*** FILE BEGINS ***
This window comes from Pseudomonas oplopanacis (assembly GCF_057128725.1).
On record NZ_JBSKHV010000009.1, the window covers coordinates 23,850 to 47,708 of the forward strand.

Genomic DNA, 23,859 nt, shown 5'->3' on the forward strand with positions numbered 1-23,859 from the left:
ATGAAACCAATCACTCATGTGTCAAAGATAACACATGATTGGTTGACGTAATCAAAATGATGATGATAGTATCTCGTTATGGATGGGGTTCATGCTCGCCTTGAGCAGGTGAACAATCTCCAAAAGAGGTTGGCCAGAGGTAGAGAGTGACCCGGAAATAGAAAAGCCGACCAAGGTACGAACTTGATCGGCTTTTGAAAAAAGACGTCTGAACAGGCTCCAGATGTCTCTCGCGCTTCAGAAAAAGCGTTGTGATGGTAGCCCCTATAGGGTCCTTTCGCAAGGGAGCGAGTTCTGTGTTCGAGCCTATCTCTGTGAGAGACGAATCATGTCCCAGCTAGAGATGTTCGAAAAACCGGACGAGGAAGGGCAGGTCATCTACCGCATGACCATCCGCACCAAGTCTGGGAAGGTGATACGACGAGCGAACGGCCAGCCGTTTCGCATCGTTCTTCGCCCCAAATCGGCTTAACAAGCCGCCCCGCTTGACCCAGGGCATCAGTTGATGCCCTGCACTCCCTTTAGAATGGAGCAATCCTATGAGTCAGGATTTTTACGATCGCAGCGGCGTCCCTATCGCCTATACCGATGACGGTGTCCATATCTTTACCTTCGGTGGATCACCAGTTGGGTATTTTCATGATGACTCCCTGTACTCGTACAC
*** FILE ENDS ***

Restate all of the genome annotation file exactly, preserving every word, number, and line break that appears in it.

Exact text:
This window comes from Pseudomonas oplopanacis (assembly GCF_057128725.1).
On record NZ_JBSKHV010000009.1, the window covers coordinates 23,850 to 47,708 of the forward strand.

Genomic DNA, 23,859 nt, shown 5'->3' on the forward strand with positions numbered 1-23,859 from the left:
ATGAAACCAATCACTCATGTGTCAAAGATAACACATGATTGGTTGACGTAATCAAAATGATGATGATAGTATCTCGTTATGGATGGGGTTCATGCTCGCCTTGAGCAGGTGAACAATCTCCAAAAGAGGTTGGCCAGAGGTAGAGAGTGACCCGGAAATAGAAAAGCCGACCAAGGTACGAACTTGATCGGCTTTTGAAAAAAGACGTCTGAACAGGCTCCAGATGTCTCTCGCGCTTCAGAAAAAGCGTTGTGATGGTAGCCCCTATAGGGTCCTTTCGCAAGGGAGCGAGTTCTGTGTTCGAGCCTATCTCTGTGAGAGACGAATCATGTCCCAGCTAGAGATGTTCGAAAAACCGGACGAGGAAGGGCAGGTCATCTACCGCATGACCATCCGCACCAAGTCTGGGAAGGTGATACGACGAGCGAACGGCCAGCCGTTTCGCATCGTTCTTCGCCCCAAATCGGCTTAACAAGCCGCCCCGCTTGACCCAGGGCATCAGTTGATGCCCTGCACTCCCTTTAGAATGGAGCAATCCTATGAGTCAGGATTTTTACGATCGCAGCGGCGTCCCTATCGCCTATACCGATGACGGTGTCCATATCTTTACCTTCGGTGGATCACCAGTTGGGTATTTTCATGATGACTCCCTGTACTCGTACAC